What is a contract? It is an agreement between two or more persons or entities which creates a legal obligation to do, or not do, a particular thing. In addition to having legally binding contract terms, a legally enforceable contract must have (i) a subject / offer, (ii) consideration, and (iii) two or more… Read more »

Indulging in Federal government construction contracts can be very lucrative in the federal procurement world. However, the risk of non-performance is definitely present and any federal construction contracting company must approach projects with caution.  As a contractor, you should be aware that you are dealing with an extremely large client with a… Read more »

 Importance of Breach of Contract Remedies in a Lawsuit As a party to a contracts lawsuit, you can seek several remedies for breach of contract and damages. Sometimes the decision to file a case, or not, could depend on potentially available solutions. Also, when filing a lawsuit your complaint has… Read more »

Drafting a contract termination letter starts with the basis for the termination and making sure that the underlying reason for the letter does not breach the contract. The decision to terminate a contract can arise from several situations that include: employment terminations, breach of contract situations, terminating services, construction performance… Read more »

Construction scope of work changes is commonplace on any federal construction project. As a contractor, the “changes clause” allows the government or owner to make changes to the scope of work after the contract performance period starts. Construction scope of work changes are typically for “extras” that you ask for increasing the scope of… Read more »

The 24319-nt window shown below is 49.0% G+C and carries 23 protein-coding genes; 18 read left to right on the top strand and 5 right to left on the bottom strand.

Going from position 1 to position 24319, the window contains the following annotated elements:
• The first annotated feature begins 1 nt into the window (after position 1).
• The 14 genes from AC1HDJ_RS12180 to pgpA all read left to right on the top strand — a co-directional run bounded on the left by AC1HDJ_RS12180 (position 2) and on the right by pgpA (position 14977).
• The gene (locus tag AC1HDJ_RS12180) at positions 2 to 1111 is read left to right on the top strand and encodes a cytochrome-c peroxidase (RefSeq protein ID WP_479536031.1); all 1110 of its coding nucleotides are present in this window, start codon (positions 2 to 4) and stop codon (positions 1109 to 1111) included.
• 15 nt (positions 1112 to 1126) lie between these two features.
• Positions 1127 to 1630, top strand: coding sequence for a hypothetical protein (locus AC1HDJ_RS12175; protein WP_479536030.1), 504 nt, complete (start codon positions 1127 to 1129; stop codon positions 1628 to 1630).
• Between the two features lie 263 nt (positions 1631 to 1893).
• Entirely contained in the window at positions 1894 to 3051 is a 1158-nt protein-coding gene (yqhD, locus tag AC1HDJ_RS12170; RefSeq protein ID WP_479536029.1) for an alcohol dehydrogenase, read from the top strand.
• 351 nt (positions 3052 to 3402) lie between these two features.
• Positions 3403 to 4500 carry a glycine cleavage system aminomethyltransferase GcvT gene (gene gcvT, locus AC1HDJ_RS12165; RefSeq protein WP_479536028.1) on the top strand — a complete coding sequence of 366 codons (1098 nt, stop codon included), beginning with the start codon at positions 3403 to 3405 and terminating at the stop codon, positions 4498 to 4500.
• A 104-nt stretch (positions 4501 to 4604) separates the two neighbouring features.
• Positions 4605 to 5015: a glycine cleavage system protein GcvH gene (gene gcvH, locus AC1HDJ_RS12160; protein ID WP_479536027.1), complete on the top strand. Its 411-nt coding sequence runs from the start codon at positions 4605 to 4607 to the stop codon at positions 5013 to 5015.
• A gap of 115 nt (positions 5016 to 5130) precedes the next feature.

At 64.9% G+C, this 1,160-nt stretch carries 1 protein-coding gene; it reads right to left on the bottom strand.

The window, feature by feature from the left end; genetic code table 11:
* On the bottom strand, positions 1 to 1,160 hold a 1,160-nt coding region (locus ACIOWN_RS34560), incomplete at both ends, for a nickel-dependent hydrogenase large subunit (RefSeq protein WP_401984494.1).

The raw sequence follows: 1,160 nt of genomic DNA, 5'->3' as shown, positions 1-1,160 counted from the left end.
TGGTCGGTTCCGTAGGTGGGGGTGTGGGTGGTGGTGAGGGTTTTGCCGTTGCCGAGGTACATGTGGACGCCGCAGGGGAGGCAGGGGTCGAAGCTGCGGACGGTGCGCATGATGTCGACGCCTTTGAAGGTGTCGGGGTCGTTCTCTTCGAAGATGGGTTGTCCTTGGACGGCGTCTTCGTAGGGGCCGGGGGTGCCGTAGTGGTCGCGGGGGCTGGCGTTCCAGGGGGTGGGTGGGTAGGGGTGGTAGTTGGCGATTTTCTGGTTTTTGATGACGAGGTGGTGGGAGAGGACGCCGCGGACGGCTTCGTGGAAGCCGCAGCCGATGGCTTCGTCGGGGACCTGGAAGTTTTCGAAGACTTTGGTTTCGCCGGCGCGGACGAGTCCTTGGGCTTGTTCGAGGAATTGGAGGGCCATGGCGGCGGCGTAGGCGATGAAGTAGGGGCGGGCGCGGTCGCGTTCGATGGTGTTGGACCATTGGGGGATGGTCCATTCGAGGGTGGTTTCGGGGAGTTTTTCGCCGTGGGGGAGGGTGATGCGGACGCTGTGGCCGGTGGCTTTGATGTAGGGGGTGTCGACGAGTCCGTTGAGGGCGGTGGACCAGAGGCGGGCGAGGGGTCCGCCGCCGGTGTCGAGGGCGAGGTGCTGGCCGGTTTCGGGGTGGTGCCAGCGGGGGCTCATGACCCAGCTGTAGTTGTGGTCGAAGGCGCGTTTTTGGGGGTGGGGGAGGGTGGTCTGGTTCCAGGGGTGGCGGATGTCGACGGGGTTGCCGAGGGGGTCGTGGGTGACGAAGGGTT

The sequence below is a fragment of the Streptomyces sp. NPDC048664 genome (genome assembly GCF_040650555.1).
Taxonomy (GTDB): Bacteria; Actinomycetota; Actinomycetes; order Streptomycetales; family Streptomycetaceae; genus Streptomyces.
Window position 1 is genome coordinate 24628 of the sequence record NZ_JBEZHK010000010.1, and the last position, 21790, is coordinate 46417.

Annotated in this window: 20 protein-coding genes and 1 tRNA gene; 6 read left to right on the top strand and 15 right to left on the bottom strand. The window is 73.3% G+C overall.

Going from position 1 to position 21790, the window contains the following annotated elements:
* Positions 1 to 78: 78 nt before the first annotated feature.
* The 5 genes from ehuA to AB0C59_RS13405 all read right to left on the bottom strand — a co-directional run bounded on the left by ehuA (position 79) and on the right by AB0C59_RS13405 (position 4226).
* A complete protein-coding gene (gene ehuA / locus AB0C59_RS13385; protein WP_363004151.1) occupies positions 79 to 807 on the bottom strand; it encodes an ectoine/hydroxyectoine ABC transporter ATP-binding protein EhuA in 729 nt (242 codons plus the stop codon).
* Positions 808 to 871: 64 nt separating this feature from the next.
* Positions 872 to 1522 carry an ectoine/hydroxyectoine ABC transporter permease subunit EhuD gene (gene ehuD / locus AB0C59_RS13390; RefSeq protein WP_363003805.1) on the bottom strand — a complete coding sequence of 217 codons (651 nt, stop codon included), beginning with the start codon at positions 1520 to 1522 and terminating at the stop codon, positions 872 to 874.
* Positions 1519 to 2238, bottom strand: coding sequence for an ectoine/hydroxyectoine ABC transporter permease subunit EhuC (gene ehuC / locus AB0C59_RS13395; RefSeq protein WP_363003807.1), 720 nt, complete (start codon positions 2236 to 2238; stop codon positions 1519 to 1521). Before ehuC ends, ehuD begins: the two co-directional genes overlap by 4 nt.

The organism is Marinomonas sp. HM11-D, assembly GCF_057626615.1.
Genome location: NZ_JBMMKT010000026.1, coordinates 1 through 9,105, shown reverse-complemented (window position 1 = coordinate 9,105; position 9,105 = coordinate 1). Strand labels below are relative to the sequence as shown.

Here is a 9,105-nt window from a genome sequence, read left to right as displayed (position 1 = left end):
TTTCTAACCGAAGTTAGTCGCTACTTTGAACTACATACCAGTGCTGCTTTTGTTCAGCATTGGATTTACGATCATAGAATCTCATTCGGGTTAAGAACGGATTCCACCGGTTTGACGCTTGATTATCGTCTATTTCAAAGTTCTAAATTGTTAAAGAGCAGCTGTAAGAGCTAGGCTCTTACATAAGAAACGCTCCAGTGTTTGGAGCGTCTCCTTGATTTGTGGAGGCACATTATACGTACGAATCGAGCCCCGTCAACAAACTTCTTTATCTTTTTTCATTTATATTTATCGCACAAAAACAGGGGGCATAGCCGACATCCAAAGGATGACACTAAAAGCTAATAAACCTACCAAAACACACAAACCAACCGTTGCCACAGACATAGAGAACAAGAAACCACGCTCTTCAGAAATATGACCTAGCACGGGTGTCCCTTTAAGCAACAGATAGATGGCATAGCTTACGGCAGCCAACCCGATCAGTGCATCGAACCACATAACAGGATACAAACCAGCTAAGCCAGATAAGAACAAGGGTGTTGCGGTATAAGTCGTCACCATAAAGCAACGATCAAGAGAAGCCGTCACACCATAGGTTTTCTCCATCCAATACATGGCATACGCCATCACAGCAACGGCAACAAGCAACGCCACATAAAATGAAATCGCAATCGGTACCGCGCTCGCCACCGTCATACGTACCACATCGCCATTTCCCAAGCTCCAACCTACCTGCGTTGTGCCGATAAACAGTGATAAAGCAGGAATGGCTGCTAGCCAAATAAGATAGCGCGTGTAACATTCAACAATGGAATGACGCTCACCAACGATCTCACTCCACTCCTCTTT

Avoid Costly Pitfalls With Your Request for Equitable Adjustment in Government Contracts In government contracts, the FAR request for equitable adjustment definition  refers to an adjustment that pays you for work that is directed by the agency. It also applies to work that ultimately increases the cost of the original contract.  The Contracting Officer… Read more »

Contracts often face harsh consequences when filing federal government Contract Disputes Act claims. Despite getting the benefit of your work, the contracting officer (CO) will often deny your claim just because the claim itself did not meet the CDA requirements. This result can cost a company thousands or even millions… Read more »

As a subcontractor to a federal government procurement, you may often find yourself wondering what is the privity of contract rule for federal government contracts and why the Contracting Officer, or even the Small Business Administration (in small business matters), does not intervene when you have a dispute with the… Read more »

Define Breach Potential Before Filing a Lawsuit As a party to a contract, you generally would not get to the issue of remedies unless you first define whether there is a breach. Meeting the definition of  breach of contract occurs when one of the parties fail to act or perform according to… Read more »

When a government contracting agency cancels a contract, you should not directly appeal the Board of Contract Appeals. You must first submit a claim under the Contract Disputes Act (CDA) and then request a final agency decision by the Contracting Officer. Only then does an appeal court have subject matter jurisdiction to… Read more »